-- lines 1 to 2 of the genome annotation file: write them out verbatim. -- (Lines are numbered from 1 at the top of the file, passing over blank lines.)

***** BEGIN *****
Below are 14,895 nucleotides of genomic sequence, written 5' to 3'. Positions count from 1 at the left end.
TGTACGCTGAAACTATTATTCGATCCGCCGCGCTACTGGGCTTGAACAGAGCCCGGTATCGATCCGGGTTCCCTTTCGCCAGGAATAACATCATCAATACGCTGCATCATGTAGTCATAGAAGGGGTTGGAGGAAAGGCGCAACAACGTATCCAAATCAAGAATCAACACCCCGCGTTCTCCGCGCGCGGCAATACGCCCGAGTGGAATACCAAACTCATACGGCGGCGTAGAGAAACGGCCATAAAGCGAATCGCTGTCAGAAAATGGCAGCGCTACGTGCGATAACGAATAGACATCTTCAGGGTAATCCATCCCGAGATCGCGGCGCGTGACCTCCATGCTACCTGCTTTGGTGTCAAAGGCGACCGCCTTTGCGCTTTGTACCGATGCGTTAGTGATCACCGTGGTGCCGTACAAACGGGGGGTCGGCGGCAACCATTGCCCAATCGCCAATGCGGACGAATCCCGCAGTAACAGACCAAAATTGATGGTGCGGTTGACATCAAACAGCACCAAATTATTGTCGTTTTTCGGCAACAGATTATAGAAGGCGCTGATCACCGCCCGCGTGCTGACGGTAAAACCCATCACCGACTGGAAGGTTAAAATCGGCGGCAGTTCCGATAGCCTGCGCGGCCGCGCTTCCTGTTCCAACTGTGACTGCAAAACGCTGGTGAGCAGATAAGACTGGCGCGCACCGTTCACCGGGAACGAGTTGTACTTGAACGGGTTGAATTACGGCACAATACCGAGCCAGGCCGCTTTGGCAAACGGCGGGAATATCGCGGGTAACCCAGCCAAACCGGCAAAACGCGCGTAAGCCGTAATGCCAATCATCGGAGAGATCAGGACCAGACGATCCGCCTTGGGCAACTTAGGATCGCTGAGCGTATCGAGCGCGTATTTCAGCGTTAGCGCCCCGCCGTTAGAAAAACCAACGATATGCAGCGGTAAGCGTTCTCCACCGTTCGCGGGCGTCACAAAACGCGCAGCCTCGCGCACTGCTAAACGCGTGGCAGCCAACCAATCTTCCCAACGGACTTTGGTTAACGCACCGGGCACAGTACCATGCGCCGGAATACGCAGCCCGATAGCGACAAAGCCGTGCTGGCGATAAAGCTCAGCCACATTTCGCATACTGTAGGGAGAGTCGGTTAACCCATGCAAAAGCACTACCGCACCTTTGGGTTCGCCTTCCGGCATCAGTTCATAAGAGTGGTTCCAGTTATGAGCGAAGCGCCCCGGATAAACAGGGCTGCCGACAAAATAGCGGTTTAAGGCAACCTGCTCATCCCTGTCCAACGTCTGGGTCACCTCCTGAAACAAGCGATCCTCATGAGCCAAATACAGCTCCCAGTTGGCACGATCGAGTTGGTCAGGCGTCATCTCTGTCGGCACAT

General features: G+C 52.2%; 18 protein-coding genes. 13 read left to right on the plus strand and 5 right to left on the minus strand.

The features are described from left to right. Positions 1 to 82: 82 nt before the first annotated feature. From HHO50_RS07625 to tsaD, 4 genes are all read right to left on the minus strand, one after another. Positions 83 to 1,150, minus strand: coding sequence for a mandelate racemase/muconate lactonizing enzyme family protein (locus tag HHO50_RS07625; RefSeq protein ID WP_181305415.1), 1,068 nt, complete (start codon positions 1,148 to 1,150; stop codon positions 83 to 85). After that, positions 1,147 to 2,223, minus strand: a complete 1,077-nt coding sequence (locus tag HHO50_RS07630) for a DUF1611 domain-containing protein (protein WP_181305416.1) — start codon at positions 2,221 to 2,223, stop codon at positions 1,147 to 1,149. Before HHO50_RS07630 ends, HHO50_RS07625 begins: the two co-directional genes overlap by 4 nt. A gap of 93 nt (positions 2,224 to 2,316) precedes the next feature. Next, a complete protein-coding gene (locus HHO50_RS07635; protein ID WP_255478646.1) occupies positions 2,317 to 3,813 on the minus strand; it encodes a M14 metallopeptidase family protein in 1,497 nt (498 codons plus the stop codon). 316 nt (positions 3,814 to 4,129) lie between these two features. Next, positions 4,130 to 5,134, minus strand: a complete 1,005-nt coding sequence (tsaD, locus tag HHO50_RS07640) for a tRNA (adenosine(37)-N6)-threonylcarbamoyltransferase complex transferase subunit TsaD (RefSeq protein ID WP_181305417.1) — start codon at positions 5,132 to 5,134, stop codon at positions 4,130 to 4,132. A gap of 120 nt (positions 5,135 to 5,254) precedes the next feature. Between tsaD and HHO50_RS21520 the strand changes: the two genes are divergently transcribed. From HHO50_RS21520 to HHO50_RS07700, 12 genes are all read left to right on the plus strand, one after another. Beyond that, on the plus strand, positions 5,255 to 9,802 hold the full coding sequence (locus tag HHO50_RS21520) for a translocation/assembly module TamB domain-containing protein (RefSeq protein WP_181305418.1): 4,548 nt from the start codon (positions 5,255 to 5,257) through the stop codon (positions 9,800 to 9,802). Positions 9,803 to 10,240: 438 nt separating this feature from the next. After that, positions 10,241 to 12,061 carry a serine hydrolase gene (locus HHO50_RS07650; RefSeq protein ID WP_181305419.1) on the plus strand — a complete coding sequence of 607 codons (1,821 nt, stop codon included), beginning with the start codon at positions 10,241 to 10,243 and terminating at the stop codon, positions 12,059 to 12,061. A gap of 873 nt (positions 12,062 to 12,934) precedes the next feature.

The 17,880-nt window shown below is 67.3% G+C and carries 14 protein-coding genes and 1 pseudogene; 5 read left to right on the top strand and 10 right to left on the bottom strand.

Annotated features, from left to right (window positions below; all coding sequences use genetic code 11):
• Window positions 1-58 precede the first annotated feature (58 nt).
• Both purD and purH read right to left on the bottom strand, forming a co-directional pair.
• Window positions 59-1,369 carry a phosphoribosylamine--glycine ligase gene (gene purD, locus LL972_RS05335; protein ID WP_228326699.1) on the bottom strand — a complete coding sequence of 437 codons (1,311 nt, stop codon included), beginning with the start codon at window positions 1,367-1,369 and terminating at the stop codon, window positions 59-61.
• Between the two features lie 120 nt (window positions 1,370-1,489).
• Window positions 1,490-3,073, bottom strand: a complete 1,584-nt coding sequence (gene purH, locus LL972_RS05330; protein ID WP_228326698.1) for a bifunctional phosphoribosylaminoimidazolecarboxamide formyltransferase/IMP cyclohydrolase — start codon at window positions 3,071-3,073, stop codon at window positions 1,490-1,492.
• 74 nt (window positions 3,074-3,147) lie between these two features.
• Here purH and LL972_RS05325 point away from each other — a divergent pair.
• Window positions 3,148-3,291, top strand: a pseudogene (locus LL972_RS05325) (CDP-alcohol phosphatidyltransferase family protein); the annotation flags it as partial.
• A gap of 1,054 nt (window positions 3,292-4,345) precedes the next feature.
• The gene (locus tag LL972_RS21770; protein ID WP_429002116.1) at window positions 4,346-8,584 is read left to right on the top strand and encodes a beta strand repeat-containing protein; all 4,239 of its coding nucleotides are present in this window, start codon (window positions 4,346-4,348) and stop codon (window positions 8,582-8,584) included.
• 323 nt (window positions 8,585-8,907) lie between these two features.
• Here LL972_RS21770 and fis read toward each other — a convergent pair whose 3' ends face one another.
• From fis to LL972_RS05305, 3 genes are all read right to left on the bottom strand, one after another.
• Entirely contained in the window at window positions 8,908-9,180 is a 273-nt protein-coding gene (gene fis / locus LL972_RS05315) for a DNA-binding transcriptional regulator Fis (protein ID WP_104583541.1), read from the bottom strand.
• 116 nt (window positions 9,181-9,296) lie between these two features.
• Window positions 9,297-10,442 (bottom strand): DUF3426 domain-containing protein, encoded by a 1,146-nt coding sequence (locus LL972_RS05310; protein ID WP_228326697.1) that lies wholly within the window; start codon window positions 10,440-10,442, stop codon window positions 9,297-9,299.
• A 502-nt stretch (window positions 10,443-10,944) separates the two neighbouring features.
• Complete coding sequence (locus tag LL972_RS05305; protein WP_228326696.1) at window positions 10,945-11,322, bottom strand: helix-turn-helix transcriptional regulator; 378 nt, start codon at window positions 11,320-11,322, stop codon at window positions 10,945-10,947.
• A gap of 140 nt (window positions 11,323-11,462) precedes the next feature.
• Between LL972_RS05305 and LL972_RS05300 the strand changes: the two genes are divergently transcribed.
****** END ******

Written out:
Below are 14,895 nucleotides of genomic sequence, written 5' to 3'. Positions count from 1 at the left end.
TGTACGCTGAAACTATTATTCGATCCGCCGCGCTACTGGGCTTGAACAGAGCCCGGTATCGATCCGGGTTCCCTTTCGCCAGGAATAACATCATCAATACGCTGCATCATGTAGTCATAGAAGGGGTTGGAGGAAAGGCGCAACAACGTATCCAAATCAAGAATCAACACCCCGCGTTCTCCGCGCGCGGCAATACGCCCGAGTGGAATACCAAACTCATACGGCGGCGTAGAGAAACGGCCATAAAGCGAATCGCTGTCAGAAAATGGCAGCGCTACGTGCGATAACGAATAGACATCTTCAGGGTAATCCATCCCGAGATCGCGGCGCGTGACCTCCATGCTACCTGCTTTGGTGTCAAAGGCGACCGCCTTTGCGCTTTGTACCGATGCGTTAGTGATCACCGTGGTGCCGTACAAACGGGGGGTCGGCGGCAACCATTGCCCAATCGCCAATGCGGACGAATCCCGCAGTAACAGACCAAAATTGATGGTGCGGTTGACATCAAACAGCACCAAATTATTGTCGTTTTTCGGCAACAGATTATAGAAGGCGCTGATCACCGCCCGCGTGCTGACGGTAAAACCCATCACCGACTGGAAGGTTAAAATCGGCGGCAGTTCCGATAGCCTGCGCGGCCGCGCTTCCTGTTCCAACTGTGACTGCAAAACGCTGGTGAGCAGATAAGACTGGCGCGCACCGTTCACCGGGAACGAGTTGTACTTGAACGGGTTGAATTACGGCACAATACCGAGCCAGGCCGCTTTGGCAAACGGCGGGAATATCGCGGGTAACCCAGCCAAACCGGCAAAACGCGCGTAAGCCGTAATGCCAATCATCGGAGAGATCAGGACCAGACGATCCGCCTTGGGCAACTTAGGATCGCTGAGCGTATCGAGCGCGTATTTCAGCGTTAGCGCCCCGCCGTTAGAAAAACCAACGATATGCAGCGGTAAGCGTTCTCCACCGTTCGCGGGCGTCACAAAACGCGCAGCCTCGCGCACTGCTAAACGCGTGGCAGCCAACCAATCTTCCCAACGGACTTTGGTTAACGCACCGGGCACAGTACCATGCGCCGGAATACGCAGCCCGATAGCGACAAAGCCGTGCTGGCGATAAAGCTCAGCCACATTTCGCATACTGTAGGGAGAGTCGGTTAACCCATGCAAAAGCACTACCGCACCTTTGGGTTCGCCTTCCGGCATCAGTTCATAAGAGTGGTTCCAGTTATGAGCGAAGCGCCCCGGATAAACAGGGCTGCCGACAAAATAGCGGTTTAAGGCAACCTGCTCATCCCTGTCCAACGTCTGGGTCACCTCCTGAAACAAGCGATCCTCATGAGCCAAATACAGCTCCCAGTTGGCACGATCGAGTTGGTCAGGCGTCATCTCTGTCGGCACAT